The case for reparations for post-slavery indentured servitude

Dear Editor,
I recently presented a research paper at the Anton de Kom University in Suriname on the case for reparations for indentured servitude in the Caribbean and the wider Indian Diaspora. The paper was presented in person at the international conference on Slavery, Indentured Labour and Their Impact on Present Societies.
The conference was organised by the History Department of the Faculty of Humanities in collaboration with the Faculty of Graduate Studies and Research (FGSR), the Faculty of Social Sciences, the Social Science Research Institute (IMWO) of the Anton de Kom University of Suriname, and the Directorate of Culture. (Ministry of Education, Science and Culture).
I presented a compelling case for reparations for Indian indentureship. My presentation was followed by the arrival of the family of Sir John Gladstone in Guyana two weeks ago, which marked a significant moment in history. The family expressed their sincere apologies for their ancestor’s direct involvement in both slavery and indentureship in the Caribbean country.
John Gladstone was the father of four-time British Prime Minister William Gladstone. In the year 1838, John Gladstone played a pivotal role in introducing a workforce of Indian indentured labourers to Guyana that was intended to supplant the previously enslaved Africans. He owned several sugarcane plantations in then British Guiana – Demerara, as it was called – on which slaves, and later indentured labourers, worked. The largest of those were the Vreed-en-Hoop and Belmont estates.
Historical records indicate that John Gladstone was also associated with the ownership of two vessels responsible for the transportation of exploited labourers from India. Those labourers were engaged in indentured servitude as a result of the abolition of slavery in 1834.
In a move towards reparatory justice, the Gladstone family announced their intention to contribute £100,000 to the University of Guyana’s International Institute for Migration and Diaspora Studies, inaugurated at that historic event. The family also made a commitment to allocate funding towards various unnamed projects in Guyana and the University of London’s Centre for the Study of the Legacies of British Slavery, both for five years.
The hope is that a fair sum of this money would go to the study of indentureship, which would also benefit Indian lecturers and students at the university, as well as fund projects in Indian communities in Guyana.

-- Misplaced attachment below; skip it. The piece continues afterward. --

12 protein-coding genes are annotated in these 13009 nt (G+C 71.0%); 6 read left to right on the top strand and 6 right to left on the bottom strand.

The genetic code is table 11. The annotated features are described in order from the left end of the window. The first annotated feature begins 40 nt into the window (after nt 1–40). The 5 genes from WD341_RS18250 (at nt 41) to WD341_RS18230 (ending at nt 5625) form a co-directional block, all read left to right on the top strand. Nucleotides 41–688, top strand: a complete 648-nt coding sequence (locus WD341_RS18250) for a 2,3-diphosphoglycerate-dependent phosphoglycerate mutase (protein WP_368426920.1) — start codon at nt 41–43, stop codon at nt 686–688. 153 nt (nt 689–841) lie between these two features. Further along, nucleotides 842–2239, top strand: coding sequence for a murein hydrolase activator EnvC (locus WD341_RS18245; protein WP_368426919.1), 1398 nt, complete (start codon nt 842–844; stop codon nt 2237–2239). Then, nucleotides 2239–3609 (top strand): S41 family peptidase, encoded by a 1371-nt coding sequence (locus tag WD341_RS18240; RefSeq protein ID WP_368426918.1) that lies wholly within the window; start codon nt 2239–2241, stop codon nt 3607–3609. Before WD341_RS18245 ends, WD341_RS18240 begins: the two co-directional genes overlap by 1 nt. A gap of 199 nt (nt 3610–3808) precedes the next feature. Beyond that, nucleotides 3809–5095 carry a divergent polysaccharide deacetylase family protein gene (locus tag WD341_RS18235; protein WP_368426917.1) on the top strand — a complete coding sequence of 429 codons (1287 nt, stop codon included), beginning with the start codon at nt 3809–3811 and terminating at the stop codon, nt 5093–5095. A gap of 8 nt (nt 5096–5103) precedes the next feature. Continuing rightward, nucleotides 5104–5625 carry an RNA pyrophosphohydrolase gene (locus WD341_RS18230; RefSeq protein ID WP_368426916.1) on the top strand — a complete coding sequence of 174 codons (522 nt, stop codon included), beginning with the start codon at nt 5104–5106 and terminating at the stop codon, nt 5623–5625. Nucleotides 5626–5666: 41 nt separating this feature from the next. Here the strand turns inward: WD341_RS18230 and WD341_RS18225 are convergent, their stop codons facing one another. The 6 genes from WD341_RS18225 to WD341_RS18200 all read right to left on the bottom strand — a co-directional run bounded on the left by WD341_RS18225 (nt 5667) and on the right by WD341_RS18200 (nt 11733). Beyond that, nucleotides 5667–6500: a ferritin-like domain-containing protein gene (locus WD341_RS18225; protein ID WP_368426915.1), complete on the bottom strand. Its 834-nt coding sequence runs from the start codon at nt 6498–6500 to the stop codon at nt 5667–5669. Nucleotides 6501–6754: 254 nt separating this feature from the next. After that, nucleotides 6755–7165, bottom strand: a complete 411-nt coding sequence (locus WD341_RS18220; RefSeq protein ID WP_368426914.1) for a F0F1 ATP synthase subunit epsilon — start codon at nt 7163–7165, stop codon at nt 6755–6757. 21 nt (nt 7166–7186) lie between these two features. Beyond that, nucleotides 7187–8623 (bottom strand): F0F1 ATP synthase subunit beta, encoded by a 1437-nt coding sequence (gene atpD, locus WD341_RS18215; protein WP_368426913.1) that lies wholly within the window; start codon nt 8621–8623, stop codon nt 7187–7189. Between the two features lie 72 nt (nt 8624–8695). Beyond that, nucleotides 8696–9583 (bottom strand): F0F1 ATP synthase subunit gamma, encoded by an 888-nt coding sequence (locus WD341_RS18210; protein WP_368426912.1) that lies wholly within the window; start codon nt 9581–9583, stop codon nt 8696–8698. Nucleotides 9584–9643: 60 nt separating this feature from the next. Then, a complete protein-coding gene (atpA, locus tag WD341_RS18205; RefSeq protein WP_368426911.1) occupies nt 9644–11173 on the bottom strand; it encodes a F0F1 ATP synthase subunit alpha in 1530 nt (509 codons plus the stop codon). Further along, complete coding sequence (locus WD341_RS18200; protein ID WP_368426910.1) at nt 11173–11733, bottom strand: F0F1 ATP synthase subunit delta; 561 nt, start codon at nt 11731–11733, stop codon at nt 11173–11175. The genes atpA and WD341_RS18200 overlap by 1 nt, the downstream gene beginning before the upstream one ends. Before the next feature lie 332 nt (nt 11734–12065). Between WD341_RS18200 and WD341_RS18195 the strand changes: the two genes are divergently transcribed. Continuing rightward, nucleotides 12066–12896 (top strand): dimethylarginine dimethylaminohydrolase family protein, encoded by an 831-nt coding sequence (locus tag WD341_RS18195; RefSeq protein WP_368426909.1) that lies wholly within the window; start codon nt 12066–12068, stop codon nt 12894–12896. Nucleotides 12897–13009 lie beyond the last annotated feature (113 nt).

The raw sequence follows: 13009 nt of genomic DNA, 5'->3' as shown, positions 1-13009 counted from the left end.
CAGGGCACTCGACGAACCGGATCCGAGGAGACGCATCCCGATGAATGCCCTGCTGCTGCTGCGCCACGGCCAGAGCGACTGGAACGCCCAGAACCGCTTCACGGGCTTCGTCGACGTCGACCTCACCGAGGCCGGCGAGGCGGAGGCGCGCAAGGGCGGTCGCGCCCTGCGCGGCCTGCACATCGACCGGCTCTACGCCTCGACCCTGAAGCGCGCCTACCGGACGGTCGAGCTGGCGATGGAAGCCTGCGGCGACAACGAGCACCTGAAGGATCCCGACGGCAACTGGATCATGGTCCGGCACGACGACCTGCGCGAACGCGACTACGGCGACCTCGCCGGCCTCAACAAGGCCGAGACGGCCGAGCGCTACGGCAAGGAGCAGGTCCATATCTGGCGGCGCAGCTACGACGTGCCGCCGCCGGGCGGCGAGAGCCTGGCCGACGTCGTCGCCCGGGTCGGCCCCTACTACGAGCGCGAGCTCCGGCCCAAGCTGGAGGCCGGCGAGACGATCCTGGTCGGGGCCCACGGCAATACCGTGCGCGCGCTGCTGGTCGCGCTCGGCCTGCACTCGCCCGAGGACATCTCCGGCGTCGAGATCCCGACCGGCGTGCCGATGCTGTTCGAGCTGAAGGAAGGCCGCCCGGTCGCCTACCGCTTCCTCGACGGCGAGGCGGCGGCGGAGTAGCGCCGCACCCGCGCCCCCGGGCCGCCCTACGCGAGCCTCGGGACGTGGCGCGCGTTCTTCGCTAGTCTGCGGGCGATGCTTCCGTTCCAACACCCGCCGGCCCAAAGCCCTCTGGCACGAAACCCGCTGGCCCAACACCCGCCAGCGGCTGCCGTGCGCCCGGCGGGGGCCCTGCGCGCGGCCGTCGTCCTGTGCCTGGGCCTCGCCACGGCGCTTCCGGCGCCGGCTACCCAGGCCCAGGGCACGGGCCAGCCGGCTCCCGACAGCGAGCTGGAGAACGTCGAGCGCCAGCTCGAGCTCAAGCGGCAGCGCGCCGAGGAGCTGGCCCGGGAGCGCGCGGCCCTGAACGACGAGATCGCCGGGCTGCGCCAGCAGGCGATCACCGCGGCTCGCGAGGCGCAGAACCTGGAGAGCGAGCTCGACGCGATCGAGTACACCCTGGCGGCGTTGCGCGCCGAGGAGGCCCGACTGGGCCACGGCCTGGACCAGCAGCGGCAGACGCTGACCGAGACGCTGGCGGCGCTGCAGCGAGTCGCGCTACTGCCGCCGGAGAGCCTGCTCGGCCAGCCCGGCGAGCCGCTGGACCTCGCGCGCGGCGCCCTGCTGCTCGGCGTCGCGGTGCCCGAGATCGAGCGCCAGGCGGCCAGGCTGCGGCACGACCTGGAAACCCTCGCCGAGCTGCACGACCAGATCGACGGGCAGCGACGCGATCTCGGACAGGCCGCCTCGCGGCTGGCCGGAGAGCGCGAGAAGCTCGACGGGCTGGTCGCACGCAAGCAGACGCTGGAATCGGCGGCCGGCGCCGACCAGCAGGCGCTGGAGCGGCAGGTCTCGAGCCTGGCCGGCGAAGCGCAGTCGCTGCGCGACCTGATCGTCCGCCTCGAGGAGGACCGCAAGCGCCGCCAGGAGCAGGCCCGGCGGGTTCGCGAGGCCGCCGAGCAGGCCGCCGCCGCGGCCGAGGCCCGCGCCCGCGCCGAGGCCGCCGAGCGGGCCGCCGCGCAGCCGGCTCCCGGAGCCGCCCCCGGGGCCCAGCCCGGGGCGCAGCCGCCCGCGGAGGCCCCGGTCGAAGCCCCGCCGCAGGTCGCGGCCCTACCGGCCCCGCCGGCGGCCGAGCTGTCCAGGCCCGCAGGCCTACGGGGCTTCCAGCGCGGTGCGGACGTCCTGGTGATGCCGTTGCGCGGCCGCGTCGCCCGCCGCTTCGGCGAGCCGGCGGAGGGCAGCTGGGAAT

This is an abstract from the research: “In 1838, the first shipload of Indian indentured labourers to be brought to the Caribbean set foot in British Guiana. Over the next 80+years, over half a million more would come, distributed to various colonies throughout the region to work on the colonial sugar plantations. Post-slavery indentureship was described by historian Hugh Tinker as a “new system of slavery”, it being a deceptive system riddled with abuse and exploitation.
Amid the calls for reparation, being made in recent years by the descendants of enslaved Africans and Indigenous peoples, the descendants of indentured Indians are also starting to make their voices heard and recognised. However, the argument in favour of reparations for indentured peoples, specifically Asian Indians who made up the vast majority of post-slavery indentured labourers, is less straightforward than it is for the victims of slavery and Indigenous genocide.
“In a recent Zoom public meeting of 22 May 2022, on the topic ‘Should Indians in the Diaspora demand reparation for indentureship?’, Dr Hilary Brown, Programme Manager of Culture and Community Development at the CARICOM Secretariat, posed the question: “There are established definitions of what constitutes a crime against humanity. And so that includes enslavement, genocide, dehumanisation…. Can we also classify indentureship as a crime against humanity, and in the dialogue, then, where does it fit?
“This paper will look at the impact that indentured servitude had in the Caribbean, and interrogate the justifications for the descendants of indentured labourers to receive reparations.”

Dr Kumar Mohabir